Wash Times: Such declarations have alarmed free-market advocates worried that the global and national response will pave the way for more government control over the private sector as future Democratic administrations draw parallels between the coronavirus and global warming.
“The goals of the climate activists have advanced, given the coronavirus’ total shutdown of society,” said Climate Depot’s Marc Morano. “Climate activists know that if the U.S. government can shut down all aspects of society over a virus, it can and may someday under a different president take similar measures to fight an alleged climate crisis.”
He pointed to the shutdown of airline travel, restaurants and entertainment, saying that “many climate activists will welcome a global recession because they have been calling for ‘degrowth’ policies and ‘planned recessions’ to fight climate change.”
Excerpt: "Policywise, what [EPA Administrator] Andrew Wheeler is doing is phenomenal. Policywise, what Donald Trump is doing is phenomenal," said Marc Morano, director of communications at the Committee for a Constructive Tomorrow, who has questioned climate science for years.
"Policywise, what they're doing is phenomenal and unbelievable and beyond anything we could have hoped," he said. "It truly is."
Politically, CEI's Myron Ebell doesn't think it's useful for conservatives to cede the debate because he said McCarthy's efforts won't convince voters who want the federal government to address climate change to vote Republican.
"If local environmental groups or local media in their districts start looking into these bills and start giving them publicity in the local media, they're going to have a hard time explaining themselves because we've conceded that global warming's a problem, and we've got a plan which will do nothing to address it," Ebell said.
"So I think it's not a well-thought-out way to proceed on this issue, and I doubt that they're going to get very much positive spin out of it with voters," he said.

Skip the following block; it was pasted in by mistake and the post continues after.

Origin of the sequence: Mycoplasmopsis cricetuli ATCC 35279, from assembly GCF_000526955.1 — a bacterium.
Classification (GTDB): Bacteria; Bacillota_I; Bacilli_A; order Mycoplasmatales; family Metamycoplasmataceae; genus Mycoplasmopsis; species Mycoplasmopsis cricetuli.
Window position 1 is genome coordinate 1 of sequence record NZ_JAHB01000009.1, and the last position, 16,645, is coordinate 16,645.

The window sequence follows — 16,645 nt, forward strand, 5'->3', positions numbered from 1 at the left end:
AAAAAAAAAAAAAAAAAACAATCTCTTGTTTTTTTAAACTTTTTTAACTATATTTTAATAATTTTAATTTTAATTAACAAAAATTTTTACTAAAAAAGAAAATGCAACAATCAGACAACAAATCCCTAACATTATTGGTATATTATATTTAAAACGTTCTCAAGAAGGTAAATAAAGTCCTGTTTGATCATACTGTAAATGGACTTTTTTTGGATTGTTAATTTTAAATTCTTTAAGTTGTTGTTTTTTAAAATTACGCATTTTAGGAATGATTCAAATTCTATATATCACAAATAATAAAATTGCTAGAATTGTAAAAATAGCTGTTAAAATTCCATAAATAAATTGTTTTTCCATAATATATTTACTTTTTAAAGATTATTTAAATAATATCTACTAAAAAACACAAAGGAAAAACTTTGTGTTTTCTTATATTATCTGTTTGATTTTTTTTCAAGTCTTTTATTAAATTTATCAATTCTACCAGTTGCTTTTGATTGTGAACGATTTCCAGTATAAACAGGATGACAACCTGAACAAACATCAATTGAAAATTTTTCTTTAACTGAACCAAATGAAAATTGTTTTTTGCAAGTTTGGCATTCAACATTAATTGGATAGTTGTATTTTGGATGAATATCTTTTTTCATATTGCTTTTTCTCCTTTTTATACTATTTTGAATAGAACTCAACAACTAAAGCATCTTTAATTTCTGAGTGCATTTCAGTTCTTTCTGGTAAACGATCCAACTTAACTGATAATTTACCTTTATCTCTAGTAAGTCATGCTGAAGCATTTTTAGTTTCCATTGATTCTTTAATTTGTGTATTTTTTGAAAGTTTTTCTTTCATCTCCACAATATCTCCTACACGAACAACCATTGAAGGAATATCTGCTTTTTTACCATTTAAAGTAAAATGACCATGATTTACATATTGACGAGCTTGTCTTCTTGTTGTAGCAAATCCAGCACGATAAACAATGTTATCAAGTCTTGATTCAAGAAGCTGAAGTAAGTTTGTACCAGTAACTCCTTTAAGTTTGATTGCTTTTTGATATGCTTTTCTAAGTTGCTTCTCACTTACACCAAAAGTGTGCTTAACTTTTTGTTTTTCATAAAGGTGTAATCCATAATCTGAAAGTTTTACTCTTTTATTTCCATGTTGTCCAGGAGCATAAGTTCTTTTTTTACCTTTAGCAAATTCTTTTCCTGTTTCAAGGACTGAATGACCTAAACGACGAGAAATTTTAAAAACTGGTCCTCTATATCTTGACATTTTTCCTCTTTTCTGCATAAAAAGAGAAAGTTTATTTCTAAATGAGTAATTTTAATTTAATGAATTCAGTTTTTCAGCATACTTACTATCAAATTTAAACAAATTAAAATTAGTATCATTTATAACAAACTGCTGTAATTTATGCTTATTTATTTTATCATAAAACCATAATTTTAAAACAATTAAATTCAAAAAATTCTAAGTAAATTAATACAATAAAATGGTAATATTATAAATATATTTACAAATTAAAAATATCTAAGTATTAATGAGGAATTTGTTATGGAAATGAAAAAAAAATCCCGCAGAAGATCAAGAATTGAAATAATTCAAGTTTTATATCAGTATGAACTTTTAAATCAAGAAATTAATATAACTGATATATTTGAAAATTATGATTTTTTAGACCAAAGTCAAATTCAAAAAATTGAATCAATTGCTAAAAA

But climate skeptics think they're winning, too. They point to Trump's repeated skepticism on climate, his policy rollbacks and the unpopularity of Democratic proposals like the Green New Deal. Marc Morano, director of communications at the Committee for a Constructive Tomorrow, said carbon taxes — a main policy preference for many conservative climate activists — will never win in the GOP. It's "dead on arrival," he said. "I don't think young people will be drawn in by 'let's give a massive new power to tax, but we'll control it and we'll rebate it,'" said Morano, whose group exhibited at CPAC. "There's no way young people looking at it from a free-market perspective are going to believe it."
Steve Milloy, the author of the JunkScience.com blog, when told that a number of conservative climate groups were at the confab, asked, "What are they doing here?" "My view of those guys is that they're trying really hard to manufacture a reality that anybody cares about them. Trump has 95% Republican approval, so I kind of view Inglis and those guys as 2% or 3%," said Milloy, who worked on the Trump EPA transition team.
Morano: "It's very simple. Every time you challenge socialists with the track record of history they all say 'well it wasn't done correctly in the Soviet Union or in the Eastern Bloc. It wasn't done correctly and we've learned a lot from that.'
Here's the bottom line: They compare capitalism with its reality and then they compare socialism to a utopian ideal. So capitalism is going to lose every time because when they talk about socialism it's in a utopian fantasy world. They don't look at the actual record, whereas with capitalism, they will judge capitalism -- warts-and-all-- to a utopia that doesn't exist."